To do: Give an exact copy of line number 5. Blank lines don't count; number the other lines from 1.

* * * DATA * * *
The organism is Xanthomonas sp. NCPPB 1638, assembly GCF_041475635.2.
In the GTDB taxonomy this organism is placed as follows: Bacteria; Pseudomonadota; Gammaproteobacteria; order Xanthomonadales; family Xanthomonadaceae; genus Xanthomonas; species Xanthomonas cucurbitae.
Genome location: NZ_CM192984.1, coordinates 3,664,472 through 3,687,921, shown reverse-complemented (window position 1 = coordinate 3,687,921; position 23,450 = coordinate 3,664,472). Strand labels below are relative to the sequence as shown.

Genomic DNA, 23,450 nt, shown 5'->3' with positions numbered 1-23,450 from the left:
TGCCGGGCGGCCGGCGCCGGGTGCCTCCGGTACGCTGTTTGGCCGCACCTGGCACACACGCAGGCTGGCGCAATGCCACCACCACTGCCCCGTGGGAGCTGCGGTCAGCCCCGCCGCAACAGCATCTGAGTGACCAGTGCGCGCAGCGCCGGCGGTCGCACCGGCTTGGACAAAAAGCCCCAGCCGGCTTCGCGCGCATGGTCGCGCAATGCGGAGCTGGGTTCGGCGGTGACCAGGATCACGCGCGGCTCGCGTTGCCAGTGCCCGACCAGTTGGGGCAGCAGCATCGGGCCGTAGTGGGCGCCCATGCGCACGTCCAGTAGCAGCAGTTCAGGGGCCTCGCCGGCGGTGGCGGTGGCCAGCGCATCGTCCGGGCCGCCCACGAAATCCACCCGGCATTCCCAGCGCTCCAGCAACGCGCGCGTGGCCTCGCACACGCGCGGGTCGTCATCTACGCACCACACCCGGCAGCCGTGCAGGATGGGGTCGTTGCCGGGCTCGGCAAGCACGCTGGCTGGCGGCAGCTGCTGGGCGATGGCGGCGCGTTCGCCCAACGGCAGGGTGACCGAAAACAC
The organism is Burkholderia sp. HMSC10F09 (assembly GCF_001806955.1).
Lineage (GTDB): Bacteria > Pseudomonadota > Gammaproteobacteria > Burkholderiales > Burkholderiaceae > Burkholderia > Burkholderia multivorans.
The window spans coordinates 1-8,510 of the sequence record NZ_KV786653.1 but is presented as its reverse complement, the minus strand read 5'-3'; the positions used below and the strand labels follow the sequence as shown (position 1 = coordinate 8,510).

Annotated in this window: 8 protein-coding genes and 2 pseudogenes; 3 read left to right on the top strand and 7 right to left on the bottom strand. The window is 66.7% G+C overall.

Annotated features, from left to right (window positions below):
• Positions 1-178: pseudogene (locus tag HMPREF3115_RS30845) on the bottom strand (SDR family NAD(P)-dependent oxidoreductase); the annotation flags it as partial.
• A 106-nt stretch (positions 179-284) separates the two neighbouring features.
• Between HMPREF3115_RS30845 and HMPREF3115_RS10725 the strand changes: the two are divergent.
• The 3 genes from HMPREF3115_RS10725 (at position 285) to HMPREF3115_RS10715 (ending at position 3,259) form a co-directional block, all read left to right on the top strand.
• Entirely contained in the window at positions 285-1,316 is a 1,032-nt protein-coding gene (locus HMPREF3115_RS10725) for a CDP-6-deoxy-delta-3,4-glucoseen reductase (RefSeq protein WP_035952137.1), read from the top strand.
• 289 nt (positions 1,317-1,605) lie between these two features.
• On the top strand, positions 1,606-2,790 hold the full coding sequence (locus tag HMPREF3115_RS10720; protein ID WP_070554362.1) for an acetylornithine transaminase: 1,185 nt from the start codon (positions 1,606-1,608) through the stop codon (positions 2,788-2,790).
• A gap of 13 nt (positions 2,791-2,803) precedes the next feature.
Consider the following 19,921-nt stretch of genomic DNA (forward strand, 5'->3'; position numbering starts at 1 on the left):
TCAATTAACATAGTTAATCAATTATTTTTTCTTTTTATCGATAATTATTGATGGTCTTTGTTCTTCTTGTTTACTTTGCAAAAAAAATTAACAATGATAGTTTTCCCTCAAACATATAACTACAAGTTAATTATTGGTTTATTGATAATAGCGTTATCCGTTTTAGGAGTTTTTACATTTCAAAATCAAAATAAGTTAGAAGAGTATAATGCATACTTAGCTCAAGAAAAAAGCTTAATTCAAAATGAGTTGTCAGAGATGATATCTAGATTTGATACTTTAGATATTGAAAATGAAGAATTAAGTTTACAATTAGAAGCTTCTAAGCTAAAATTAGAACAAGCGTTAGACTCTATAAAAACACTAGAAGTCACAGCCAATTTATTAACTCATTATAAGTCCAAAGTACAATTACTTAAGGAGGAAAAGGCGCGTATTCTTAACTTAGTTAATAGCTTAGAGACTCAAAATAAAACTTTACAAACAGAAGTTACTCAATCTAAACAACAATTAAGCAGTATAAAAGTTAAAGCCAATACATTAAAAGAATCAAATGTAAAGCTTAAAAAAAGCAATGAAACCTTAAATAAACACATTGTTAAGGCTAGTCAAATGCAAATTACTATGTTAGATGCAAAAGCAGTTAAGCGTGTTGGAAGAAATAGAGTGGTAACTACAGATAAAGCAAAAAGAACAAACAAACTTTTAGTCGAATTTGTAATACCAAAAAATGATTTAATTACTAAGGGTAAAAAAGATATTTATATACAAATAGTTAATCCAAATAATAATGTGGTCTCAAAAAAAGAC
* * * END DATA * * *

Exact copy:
TGCCGGGCGGCCGGCGCCGGGTGCCTCCGGTACGCTGTTTGGCCGCACCTGGCACACACGCAGGCTGGCGCAATGCCACCACCACTGCCCCGTGGGAGCTGCGGTCAGCCCCGCCGCAACAGCATCTGAGTGACCAGTGCGCGCAGCGCCGGCGGTCGCACCGGCTTGGACAAAAAGCCCCAGCCGGCTTCGCGCGCATGGTCGCGCAATGCGGAGCTGGGTTCGGCGGTGACCAGGATCACGCGCGGCTCGCGTTGCCAGTGCCCGACCAGTTGGGGCAGCAGCATCGGGCCGTAGTGGGCGCCCATGCGCACGTCCAGTAGCAGCAGTTCAGGGGCCTCGCCGGCGGTGGCGGTGGCCAGCGCATCGTCCGGGCCGCCCACGAAATCCACCCGGCATTCCCAGCGCTCCAGCAACGCGCGCGTGGCCTCGCACACGCGCGGGTCGTCATCTACGCACCACACCCGGCAGCCGTGCAGGATGGGGTCGTTGCCGGGCTCGGCAAGCACGCTGGCTGGCGGCAGCTGCTGGGCGATGGCGGCGCGTTCGCCCAACGGCAGGGTGACCGAAAACAC